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gie3d
gie3d

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My note on JS Timezone, Firebase Cloud Functions and Luxon

  • Cloud Functions: No matter what your defined region in cloud functions, the default timezone is UTC.
  • Firebase Console shows date time based on your device region setting.
  • Default Luxon .setZone (keepLocalTime: false) doesn't change the underlying timestamp
process.env.TZ = 'UTC';
const startDay = {
        seconds: 1660738904,
    };
const d1 = DateTime.fromSeconds(startDay.seconds);
const d2 = DateTime.fromSeconds(startDay.seconds)
        .startOf('day');
const d3 = DateTime.fromSeconds(startDay.seconds)
        .setZone('UTC')
        .startOf('day');
const d4 = DateTime.fromSeconds(startDay.seconds)
        .setZone('Asia/Bangkok')
        .startOf('day');

console.log(d1.toString()); // 2022-08-17T12:21:44.000+00:00
console.log(d2.toString()); // 2022-08-17T00:00:00.000+00:00
console.log(d3.toString()); // 2022-08-17T00:00:00.000Z
console.log(d4.toString()); // 2022-08-17T00:00:00.000+07:00
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From the example above, I used the default setZone to set different timezones from the same timestamp and monitor the result. On the first line, I set the console timezone to UTC to match with what has been configured on Cloud Functions.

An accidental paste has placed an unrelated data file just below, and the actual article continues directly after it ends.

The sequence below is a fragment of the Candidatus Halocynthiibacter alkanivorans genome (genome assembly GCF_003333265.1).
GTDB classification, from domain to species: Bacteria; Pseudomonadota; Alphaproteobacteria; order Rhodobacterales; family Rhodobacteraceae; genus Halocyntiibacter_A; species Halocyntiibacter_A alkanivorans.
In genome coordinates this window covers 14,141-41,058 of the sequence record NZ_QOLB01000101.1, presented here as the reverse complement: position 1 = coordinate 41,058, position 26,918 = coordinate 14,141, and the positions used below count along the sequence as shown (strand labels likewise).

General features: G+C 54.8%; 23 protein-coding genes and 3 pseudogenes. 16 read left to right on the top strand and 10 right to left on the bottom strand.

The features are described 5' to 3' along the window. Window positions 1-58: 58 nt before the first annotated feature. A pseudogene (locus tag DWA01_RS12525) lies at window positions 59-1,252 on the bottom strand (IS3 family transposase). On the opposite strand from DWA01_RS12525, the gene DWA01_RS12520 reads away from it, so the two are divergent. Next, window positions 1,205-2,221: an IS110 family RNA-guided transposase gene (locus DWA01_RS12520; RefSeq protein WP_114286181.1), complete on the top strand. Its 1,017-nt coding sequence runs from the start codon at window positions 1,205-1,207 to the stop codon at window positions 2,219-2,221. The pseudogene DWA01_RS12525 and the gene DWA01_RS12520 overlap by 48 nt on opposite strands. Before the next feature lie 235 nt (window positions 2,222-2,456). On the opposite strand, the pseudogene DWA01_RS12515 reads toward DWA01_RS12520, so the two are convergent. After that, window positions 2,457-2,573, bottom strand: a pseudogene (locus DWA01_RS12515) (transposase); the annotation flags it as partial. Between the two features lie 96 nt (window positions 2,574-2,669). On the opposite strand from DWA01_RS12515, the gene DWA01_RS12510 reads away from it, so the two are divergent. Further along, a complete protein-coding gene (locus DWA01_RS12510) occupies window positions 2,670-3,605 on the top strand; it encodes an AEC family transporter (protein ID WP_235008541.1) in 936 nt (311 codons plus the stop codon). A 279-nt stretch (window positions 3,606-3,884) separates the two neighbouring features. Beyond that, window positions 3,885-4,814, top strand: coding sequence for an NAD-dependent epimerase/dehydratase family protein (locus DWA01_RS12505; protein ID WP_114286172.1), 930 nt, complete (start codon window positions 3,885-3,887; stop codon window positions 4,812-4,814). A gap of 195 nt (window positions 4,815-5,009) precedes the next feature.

d4 after setZone to Bangkok and set time to start of day, so it will set the time to 00:00:00 GMT+7 (it's 17:00:00 GMT+0)

The computation after setZone will respect the timezone that we set

  • startOf('day') will be start of the day based on Bangkok timezone
  • .toString() will print the time based on Bangkok timezone

Similar to d3 that the computation after setZone will respect the timezone as UTC.

However, if we use setZone('Asia/Bangkok', { keepLocalTime: true}). It will change the underlying timestamp.

process.env.TZ = 'UTC';
const startDay = {
    seconds: 1660738904,
};
    console.log(DateTime.fromSeconds(startDay.seconds).toSeconds());
// 1660738904


console.log(
    DateTime.fromSeconds(startDay.seconds)
        .setZone('Asia/Bangkok')
        .toSeconds()
);
// 1660738904


console.log(
    DateTime.fromSeconds(startDay.seconds)
        .setZone('Asia/Bangkok', { keepLocalTime: true })
        .toSeconds()
);
// 1660713704
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From the above example, the first and second give the same timestamp. But for the third, it changes the timestamp to reflect the same time with different timezone.

process.env.TZ = 'UTC';
const startDay = {
    seconds: 1660738904,
};
    console.log(DateTime.fromSeconds(startDay.seconds).toString());
// 2022-08-17T12:21:44.000+00:00

console.log(
    DateTime.fromSeconds(startDay.seconds)
        .setZone('Asia/Bangkok')
        .toString()
);
// 2022-08-17T19:21:44.000+07:00

console.log(
    DateTime.fromSeconds(startDay.seconds)
        .setZone('Asia/Bangkok', { keepLocalTime: true })
        .toString()
);
// 2022-08-17T12:21:44.000+07:00 --> try to keep the time 12:21:44 with timezone to GMT+7
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JoanneYohe

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